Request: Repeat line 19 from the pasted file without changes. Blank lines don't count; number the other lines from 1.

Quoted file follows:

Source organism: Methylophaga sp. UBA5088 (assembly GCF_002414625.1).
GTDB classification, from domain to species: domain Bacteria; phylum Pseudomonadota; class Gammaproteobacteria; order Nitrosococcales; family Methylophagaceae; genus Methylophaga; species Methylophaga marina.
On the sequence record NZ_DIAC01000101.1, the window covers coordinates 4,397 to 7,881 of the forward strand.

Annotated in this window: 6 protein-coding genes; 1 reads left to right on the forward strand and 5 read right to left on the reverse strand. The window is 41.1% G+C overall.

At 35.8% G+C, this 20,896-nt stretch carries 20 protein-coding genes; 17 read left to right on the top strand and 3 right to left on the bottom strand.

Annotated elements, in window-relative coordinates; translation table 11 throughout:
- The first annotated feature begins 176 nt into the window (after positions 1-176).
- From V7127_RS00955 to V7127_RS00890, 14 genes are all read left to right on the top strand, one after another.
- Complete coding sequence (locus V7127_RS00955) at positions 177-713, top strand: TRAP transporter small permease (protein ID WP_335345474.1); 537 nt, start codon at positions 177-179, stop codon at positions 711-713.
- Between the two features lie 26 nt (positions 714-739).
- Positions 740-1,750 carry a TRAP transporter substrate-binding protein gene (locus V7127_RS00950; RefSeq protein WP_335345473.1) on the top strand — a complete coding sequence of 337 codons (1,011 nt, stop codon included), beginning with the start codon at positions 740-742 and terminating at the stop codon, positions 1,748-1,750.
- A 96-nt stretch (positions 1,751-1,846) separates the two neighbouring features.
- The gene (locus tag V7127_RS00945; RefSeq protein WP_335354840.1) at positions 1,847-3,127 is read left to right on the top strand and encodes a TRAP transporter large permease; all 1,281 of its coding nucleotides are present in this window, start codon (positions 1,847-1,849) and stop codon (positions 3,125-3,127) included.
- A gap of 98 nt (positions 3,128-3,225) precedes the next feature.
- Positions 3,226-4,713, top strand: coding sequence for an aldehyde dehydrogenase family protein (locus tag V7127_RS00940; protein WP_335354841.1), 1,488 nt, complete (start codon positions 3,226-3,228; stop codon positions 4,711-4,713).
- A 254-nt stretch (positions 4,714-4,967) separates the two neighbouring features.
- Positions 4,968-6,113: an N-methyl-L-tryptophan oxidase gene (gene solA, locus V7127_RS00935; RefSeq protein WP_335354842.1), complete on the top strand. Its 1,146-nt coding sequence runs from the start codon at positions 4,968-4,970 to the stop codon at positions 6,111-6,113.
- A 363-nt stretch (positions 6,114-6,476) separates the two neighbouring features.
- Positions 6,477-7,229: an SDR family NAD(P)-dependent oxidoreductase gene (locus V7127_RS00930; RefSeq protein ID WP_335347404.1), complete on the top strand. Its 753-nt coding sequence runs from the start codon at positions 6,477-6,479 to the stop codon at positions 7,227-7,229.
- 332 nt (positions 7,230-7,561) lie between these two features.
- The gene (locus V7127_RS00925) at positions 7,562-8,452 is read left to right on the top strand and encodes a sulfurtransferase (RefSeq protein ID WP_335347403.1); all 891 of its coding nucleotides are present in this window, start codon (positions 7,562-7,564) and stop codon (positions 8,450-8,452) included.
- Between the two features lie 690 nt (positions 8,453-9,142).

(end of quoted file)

- Positions 6,477-7,229: an SDR family NAD(P)-dependent oxidoreductase gene (locus V7127_RS00930; RefSeq protein ID WP_335347404.1), complete on the top strand. Its 753-nt coding sequence runs from the start codon at positions 6,477-6,479 to the stop codon at positions 7,227-7,229.